1. Find the ideal window for transforming customers.

A typical loyalty program will provide its best rewards to the most “loyal” customers. However, we find that this might not be money well spent. Instead, our research suggests that generous acts are significantly more impactful early in the customer’s relationship when their expectations are still pliable. This window of opportunity suggests that customers have an onboarding stage where your interactions with them can evoke more gratitude and more thoughts about their role in the relationship (relational sensemaking), dramatically impacting the future trajectory of their relationship with you.

However, we offer a word of caution. In our research, events that were considered “too good to be true” prompted suspicion. Thus, it is key to calibrate relationship marketing initiatives to identify the ideal window in which they exceed the customer’s expectations, but do not go so far as to trigger undesired responses. Further, while research identifies “pleasant surprise” as a desirable outcome of relationship-building efforts, our research suggests that the type of surprise (e.g., product versus relational) is critical to the longevity of its effects. Thus, first impressions can have a lasting impact—so going out of your way on that first encounter or sending a heartfelt thank you early on can be worth the investment.

  1. Change the way you segment your customers.

Like most firms, you are probably segmenting your customers on static descriptors such as demographics, psychographics or firm size. However, TREs produce customers with unique emotional and psychological connections to you who will likely respond to marketing initiatives differently than customers whose relationships evolved incrementally.

By collecting customer feedback over time (even using current satisfaction metrics), you can identify these highly active customers based on the degree of change in their ratings. Marketing strategies that depend on customer implementation (e.g., referral programs, pass-along coupons, user-generated content) may be effectively targeted at customers with dramatic positive changes in their ratings (indicating a recent positive TRE). For flatter trajectories, customers’ potential value could be assessed to identify candidates for a spontaneous experiential reward that could induce a positive TRE. Steep negative trajectories could be a sign of a recent negative TRE that requires careful action to mitigate damage and potential brand terrorism.

  1. Run a new kind of customer health check-up.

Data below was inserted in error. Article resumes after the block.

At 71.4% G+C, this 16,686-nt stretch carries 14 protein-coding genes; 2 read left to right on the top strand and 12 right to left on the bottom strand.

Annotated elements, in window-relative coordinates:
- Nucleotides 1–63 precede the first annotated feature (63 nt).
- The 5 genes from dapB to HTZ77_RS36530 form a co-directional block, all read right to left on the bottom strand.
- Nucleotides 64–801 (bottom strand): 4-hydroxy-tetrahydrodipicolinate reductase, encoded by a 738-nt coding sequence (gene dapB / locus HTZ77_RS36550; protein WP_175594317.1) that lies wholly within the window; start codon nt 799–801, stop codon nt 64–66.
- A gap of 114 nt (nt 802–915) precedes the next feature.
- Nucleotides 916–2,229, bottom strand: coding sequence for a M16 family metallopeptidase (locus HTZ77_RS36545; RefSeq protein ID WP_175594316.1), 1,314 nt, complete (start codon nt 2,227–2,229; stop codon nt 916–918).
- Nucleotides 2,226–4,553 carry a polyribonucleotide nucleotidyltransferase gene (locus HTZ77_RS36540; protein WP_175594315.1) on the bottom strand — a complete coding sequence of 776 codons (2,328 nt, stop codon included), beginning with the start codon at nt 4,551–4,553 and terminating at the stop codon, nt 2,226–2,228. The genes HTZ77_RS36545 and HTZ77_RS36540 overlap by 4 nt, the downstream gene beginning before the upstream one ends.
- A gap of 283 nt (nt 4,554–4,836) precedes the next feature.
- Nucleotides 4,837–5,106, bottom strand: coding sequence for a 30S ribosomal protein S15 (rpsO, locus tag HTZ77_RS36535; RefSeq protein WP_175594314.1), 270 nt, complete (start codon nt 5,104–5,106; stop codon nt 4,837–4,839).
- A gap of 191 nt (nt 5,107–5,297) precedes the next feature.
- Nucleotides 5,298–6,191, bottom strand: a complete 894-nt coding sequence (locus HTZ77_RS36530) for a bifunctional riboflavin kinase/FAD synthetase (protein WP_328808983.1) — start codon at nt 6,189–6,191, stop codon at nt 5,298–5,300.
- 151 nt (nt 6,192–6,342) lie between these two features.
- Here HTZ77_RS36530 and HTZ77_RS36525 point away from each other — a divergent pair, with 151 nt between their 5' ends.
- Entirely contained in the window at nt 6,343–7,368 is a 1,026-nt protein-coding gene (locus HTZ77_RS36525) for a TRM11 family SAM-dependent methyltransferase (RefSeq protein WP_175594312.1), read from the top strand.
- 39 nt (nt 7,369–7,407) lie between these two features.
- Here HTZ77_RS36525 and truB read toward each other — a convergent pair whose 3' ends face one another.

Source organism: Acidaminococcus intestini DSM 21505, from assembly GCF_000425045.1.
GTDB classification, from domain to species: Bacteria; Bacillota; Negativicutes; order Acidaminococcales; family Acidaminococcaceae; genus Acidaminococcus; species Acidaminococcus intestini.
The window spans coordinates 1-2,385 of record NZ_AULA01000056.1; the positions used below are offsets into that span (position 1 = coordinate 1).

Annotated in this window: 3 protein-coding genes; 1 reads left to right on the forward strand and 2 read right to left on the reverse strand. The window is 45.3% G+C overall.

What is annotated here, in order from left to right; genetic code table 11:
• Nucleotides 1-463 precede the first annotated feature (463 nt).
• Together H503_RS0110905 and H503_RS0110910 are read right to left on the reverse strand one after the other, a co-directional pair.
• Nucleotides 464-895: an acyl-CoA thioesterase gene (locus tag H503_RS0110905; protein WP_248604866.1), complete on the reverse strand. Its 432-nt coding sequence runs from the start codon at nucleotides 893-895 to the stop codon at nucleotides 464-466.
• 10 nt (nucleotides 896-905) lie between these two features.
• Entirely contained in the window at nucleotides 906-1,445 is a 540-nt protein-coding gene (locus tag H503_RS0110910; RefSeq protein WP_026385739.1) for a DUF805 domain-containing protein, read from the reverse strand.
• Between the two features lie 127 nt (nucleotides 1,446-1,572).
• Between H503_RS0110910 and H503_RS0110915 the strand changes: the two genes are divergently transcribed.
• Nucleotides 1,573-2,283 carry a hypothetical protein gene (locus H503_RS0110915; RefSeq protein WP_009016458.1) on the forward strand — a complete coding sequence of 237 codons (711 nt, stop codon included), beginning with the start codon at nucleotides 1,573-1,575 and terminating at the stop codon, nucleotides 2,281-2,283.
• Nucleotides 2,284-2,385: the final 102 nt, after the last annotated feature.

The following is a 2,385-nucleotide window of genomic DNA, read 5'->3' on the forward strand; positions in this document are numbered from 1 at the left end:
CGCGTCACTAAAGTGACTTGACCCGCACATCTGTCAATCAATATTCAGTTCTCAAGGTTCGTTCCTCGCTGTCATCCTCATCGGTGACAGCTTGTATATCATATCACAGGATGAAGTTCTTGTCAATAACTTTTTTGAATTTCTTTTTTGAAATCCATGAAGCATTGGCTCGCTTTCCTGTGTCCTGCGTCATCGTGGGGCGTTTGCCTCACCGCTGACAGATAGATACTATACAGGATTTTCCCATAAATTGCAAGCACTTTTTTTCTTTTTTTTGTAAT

You are probably running product and service quality checks regularly with your customer, which are great sources of insight. However, our research suggests that you must also understand how the customer views you from a relationship standpoint. In our study, we offer a metric for capturing these relational expectations that can compliment current metrics used in customer health checkups. The key to these measures is to ensure alignment between the way you view your relationship with a customer and the way they view their relationship with you; misalignments can be the root of negative TREs.

The research paper Transformational Relational Events featured in the post was co-authored by  Colleen M. Harmeling, Florida State University, Robert W. Palmatier, University of Washington, Mark B. Houston, Texas A&M University, Mark J. Arnold, St. Louis University, Stephen A. Samaha, California State University Northridge. It is available on the Journal of Marketing website.

Services Leadership Institute

Stacy P“The exposure to the speakers and having access to their expertise has been beneficial. Each of them is an expert in different areas of service… I am coming out with a larger appreciation of service and how it applies to what I do.” – Stacy Polonicoff, Sr. Manager of Client Solutions, The Co-operators


 Karen J“The high caliber of individuals who attended the event this year allowed for many conversations centering on real world experiences. It was great to learn from professionals in other service industries.” – Karen Johnston, Contact Center Director, The Lighthouse for the Blind, Inc.


 Kevin C“My role at State Farm is to recruit potential employees. A large aspect of my work is focusing on the applicant experience… the employment brand is very important. All of the information discussed at SLI pertains to what State Farm is currently working on.” – Kevin Cote, Recruiting Manager, State Farm.


 Katherine J“Blueprinting was new to me. That exercise was a great team exercise that I can get people back at Cox involved in. I loved the process.” – Katherine Jimenez, Customer Care Manager, Cox Communications.